London Town and Theatre Reviews

Last week I took a trip to London for both work (archive visiting) and pleasure (theatre viewing) is it wrong or odd that those tags are both interchangeable to me?
Anyway a good time was had by all (I think) we learned much in the archive, including that prompt scripts are a bitch to transcribe (actually I knew that already) even researchers at the National Theatre use Wikipedia,  and a good deal about Benedict Cumberbatch, a dressing gown and a skipping rope that it would be unprofessional to share here.
On the pleasure side, we also learned much.  A song about Maggie Thatcher can be fun, that in a Travelodge my archive partner will always find porn on the TV,  that another friend will accidentally take you on a tour of film locations-including that of a certain dominatrix, it is possible to make geek references and dirty comments out of anything (and often simultaneously)  and possibly  found the secret to rendering me speechless (it involves a Pret a Manger and a minor celebrity).
Billy Elliot
I resisted this for a long time, thinking that a musical couldn’t do justice to the gritty historical backdrop of the original film. Also anything that becomes incredibly commercially popular in the West End usually sends me running for the hills. Anyway long story short I saw it in New York last year and despite some dreadful accents, it was wonderful. So when the archive companion wanted to see this I agreed.
Despite being open for several years now Billy in the West end isn’t tired looking like most long-running shows. Perhaps the turnover of child actors actually helps this. Ah yes, child actors, another thing that normally sends me running for the hills. This lot however were pretty good, nobody who you wanted to a) slap or b) well slap. It’s not politically correct, so sue me that’s what I normally want to do to a gaggle of stage school brats on stage. It’s a challenge to find an actor who can sing/act and dance to play Billy. Ours was a decent actor, a passable singer and as a dancer a brilliant tapper and contemporary dancer, his ballet was decent (far better than I could do clearly but I’m being critical here). In terms of performance the family dynamic within the Elliot clan really came across and his brother’s emotional outburst nearly brought me to tears.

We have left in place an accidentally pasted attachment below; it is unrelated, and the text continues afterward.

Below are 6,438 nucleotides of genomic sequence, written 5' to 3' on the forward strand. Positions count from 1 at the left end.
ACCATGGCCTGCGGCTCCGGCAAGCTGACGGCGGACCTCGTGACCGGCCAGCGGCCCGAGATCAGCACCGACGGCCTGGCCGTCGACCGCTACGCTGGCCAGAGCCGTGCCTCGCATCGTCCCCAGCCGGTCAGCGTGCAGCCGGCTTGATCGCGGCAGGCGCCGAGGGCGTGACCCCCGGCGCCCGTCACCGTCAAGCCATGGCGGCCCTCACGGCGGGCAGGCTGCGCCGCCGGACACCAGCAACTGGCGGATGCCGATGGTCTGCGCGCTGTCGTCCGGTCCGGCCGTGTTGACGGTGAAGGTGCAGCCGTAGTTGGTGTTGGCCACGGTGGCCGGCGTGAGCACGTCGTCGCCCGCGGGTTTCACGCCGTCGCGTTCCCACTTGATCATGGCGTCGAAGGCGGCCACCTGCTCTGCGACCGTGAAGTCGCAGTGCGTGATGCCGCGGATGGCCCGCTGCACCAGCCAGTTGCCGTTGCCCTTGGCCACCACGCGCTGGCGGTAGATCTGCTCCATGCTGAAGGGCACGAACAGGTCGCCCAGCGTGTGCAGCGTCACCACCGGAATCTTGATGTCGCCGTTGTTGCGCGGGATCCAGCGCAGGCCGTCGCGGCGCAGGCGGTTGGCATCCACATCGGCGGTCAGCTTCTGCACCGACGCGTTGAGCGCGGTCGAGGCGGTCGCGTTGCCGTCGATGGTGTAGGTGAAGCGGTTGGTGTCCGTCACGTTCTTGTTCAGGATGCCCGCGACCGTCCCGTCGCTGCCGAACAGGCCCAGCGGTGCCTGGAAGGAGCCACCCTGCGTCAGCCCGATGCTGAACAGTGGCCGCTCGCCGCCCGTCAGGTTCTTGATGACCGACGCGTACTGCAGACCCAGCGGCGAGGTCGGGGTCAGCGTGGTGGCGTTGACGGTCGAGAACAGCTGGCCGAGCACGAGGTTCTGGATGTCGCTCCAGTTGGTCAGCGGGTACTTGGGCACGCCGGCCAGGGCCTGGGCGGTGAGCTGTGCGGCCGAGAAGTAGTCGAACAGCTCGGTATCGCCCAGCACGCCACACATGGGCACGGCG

What comes across most in Billy Elliot is the staging, hats off to Stephen Daldry this is possibly his best work.  For me this is summarised best by the number ‘Solidarity’ where a children’s ballet class meets a police/strikers standoff. The brilliantly exectuted musical and dance numbers that show how Billy’s passion and talent develop alongside the gritty reality of the 1980s is something worth seeing and worth saying.
It struck us both that seeing Billy Elliot now, rather than in the midst of the Blair Labour years when the film and musical were originally produced adds another dimension and certainly makes both worth a re-visit.
Billy Elliot also contains two of the best lines I’ve heard in a long time ‘You look like a spastic starfish’ and ‘Yer Dad’s as pissed as a platypus’
Mike Bartlett
National Theatre (Olivier)
Mike Bartlett’s new play at the National was the original reason for this trip (ahem I mean it was for work, all for research) I was very excited about this and overall I wasn’t disappointed.